Open Access
 Total Downloads : 923
 Authors : D. K. Sahoo, Satyasis Mishra, G. Panda, P. K. Dash
 Paper ID : IJERTV2IS3371
 Volume & Issue : Volume 02, Issue 03 (March 2013)
 Published (First Online): 20032013
 ISSN (Online) : 22780181
 Publisher Name : IJERT
 License: This work is licensed under a Creative Commons Attribution 4.0 International License
Estimation Of Formant Frequency Of Speech Signal By Linear Prediction Method And Wavelet Transform
1D. K. Sahoo, 2Satyasis Mishra, , 3G. Panda, 4P. K. Dash, ,
1,2 Centurion University, Bhubaneswar, Orissa
3IIT, Bhubaneswar,4SOA University, Bhubaneswar, Orissa
Abstract
This paper presents a new approach to estimate the formant frequency of the speech signal by using the linear predictive coder(LPC) method and Wavelet Transform. LPC filtering is used to obtain an estimate of vocal tract impulse response which is free from periodicity. Thus linear prediction of the resulting vocal tract impulse response is expected to be free from variations of fundamental frequencies. In this paper a detail study on the prospects of LPC prediction is shown as a formant tracking tool especially for any male speech voice signal to obtain accurate estimation. The solutions obtained by the current method are guaranteed to be stable which makes it superior for many speech analysis applications. Further wavelet transform is applied to denoise the signal and formant frequency of denoised signal is calculated.
Keywords: Linear prediction, Autocorrelation, cepstrum, Fundamental frequency effect, wavelet transform.

Introduction
Wavelet Transforms, in particular the Continuous Wavelet Transform (CWT), expand the signal in terms of wavelet functions which are localized in both time and frequency. Thus the Wavelet Transform (WT) of a signal may be represented in terms of both time and frequency. For reconstruction of the signals from its discrete samples the Continuous Wavelet Transform is sampled with Nyquist criteria. In wavelet analysis the use of a fully scalable modulated window solves the signal cutting problem. As the matter of fact, the wavelet series is simply a sampled version of the Continuous Wavelet Transform (CWT), and the information it provides is highly redundant as far as the reconstruction of the signal is concerned. This redundancy on the other hand, requires a significant amount of computation time and resources.
The Discrete Wavelet Transform (DWT) [7], on the other hand, provides sufficient information both for analysis and synthesis of the original signal with a reduction in computation time. The Continuous Wavelet Transform (CWT) was computed by changing the scale of the analysis window, shifting the window in time, multiplied by the signal, and integrated over all times. In the discrete case, filters of different cutoff frequencies are used to analyze the signal at different scales. The signal is passed through a series of high pass filters to analyze the high frequencies, and it is passed through a series of low pass filters to analyze the low frequencies.
It is well known to any scientist and engineer who work with a real world data that signals do not exist without noise, which may be negligible (i.e. high SNR) under certain conditions. However, there are many cases in which the noise corrupts the signals in a significant manner, and it must be removed from the data in order to proceed with further data analysis. The process of noise removal is generally referred to as signal denoising or simply denoising. Although the term "signal denoising" is general, it is usually devoted to the recovery of a digital signal that has been contaminated by additive white Gaussian noise (AWGN), The optimization criterion according to which the performance of a denoising algorithm is measured is usually taken to be mean squared error (MSE)based, between the original signal (if exists) and its reconstructed version. This common criterion is used mostly due its computational simplicity. Moreover, it usually leads to expressions which can be dealt with analytically. However, this criterion may be inappropriate for some tasks in which the criterion is perceptual quality driven, though perceptual quality assessment itself is a difficult problem, especially in the absence of the original signal.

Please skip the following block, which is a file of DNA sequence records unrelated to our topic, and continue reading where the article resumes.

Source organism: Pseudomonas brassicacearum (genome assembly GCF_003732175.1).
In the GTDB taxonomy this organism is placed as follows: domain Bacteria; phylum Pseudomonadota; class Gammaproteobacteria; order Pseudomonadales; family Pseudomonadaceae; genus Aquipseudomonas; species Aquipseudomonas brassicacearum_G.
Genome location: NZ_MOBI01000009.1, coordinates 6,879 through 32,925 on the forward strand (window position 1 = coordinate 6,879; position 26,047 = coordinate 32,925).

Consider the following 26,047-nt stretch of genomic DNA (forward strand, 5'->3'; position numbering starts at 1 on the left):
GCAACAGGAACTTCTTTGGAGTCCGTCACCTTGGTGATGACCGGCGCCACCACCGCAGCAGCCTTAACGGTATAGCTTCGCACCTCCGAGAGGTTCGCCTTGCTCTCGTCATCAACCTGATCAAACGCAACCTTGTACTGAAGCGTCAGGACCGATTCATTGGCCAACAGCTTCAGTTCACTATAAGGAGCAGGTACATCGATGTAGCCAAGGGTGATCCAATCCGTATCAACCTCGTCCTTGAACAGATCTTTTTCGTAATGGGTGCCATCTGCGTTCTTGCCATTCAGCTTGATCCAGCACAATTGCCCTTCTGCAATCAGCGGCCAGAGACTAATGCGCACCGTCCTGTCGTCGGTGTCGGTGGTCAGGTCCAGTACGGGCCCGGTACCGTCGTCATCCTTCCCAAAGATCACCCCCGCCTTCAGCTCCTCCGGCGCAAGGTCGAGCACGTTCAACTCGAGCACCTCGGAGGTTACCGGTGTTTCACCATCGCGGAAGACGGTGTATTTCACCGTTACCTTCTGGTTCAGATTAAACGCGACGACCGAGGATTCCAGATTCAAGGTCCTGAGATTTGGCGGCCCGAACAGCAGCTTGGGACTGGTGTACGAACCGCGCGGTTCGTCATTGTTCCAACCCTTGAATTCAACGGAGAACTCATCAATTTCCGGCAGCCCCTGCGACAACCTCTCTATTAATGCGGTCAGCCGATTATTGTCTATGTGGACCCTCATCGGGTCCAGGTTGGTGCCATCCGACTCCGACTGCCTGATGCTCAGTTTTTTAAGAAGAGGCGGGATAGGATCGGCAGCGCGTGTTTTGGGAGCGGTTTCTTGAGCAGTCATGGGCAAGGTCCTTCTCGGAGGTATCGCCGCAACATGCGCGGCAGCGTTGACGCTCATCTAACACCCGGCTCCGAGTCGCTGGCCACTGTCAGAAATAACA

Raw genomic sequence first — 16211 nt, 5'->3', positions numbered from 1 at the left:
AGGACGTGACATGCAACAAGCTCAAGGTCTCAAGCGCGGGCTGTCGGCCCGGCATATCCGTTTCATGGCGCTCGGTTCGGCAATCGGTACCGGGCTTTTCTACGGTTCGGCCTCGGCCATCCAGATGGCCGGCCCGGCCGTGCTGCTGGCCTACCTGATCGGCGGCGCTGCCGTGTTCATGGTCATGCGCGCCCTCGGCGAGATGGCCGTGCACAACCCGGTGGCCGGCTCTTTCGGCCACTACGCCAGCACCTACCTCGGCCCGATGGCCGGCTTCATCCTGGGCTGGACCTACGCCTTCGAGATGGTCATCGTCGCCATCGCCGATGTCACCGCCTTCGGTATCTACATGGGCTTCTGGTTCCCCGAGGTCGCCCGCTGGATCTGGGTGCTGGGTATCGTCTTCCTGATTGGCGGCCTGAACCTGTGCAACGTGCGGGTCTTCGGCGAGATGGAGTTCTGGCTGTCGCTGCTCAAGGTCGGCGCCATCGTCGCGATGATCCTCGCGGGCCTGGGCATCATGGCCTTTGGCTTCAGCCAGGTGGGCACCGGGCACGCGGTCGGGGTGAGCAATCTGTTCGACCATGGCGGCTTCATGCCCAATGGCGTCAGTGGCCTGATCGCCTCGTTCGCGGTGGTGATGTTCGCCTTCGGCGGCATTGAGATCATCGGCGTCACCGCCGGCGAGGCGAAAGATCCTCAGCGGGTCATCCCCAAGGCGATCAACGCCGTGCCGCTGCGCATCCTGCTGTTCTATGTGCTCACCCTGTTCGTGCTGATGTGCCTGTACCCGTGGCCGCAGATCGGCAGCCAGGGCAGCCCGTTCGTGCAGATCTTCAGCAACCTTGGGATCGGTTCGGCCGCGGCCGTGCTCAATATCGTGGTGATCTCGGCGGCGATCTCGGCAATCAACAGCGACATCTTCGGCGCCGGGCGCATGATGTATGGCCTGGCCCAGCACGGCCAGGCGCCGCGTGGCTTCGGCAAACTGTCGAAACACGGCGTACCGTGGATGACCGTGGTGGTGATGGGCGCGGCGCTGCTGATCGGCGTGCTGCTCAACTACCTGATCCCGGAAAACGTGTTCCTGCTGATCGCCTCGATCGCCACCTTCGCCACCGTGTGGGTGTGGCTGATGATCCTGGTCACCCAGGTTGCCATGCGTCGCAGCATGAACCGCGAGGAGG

Formant frequencies are the principal analytical features in speech processing. This is because they are clearly related to the articulator act and the perception of speech . Formant information is used extensively in
coding, analysis/synthesis applications, and recognition of speech .Linear predictive analysis [8] is one of the most powerful techniques to extract formant frequencies. The importance of this method lies in its ability to provide accurate estimates and its relative speed of computation The basic formulation of the linear prediction seeks to find an optimal fit to the envelope of the speech spectrum. Since the source of
p
p
q(z) ap (k)q(n k)q(z)
k 1
p
p
k
k
q(z) ap (k)q(z)z
k 1
p
p
q(z) 1
(2)
(3)
(4)
voiced speech is of a quasiperiodic nature with spiky excitations, those impulsive periodic innovations sometimes result in inaccuracy in spectrum estimation, especially, in case of highpitched speech. In this paper, we briefly illustrate the cause of inaccuracy of formant frequency estimation in case of pitchasynchronous autocorrelation method and propose a solution based on LPC filtering .In the conventional autocorrelation
1
k 1
To determine autocorrelation of
p
a (k)q(z)z k
p
p
ap (k) of the model we use
SA (n) and is given by
method when a finite segment is extracted over multiple pitch periods, the obtained autocorrelation
ap (k)rss (m n) rss (m).
k 1
(5)
sequence is actually an aliased version of the true autocorrelation of vocal tract system impulse response. This is because the replica of autocorrelation of vocal
The normal equation for minimizing the error is given by
p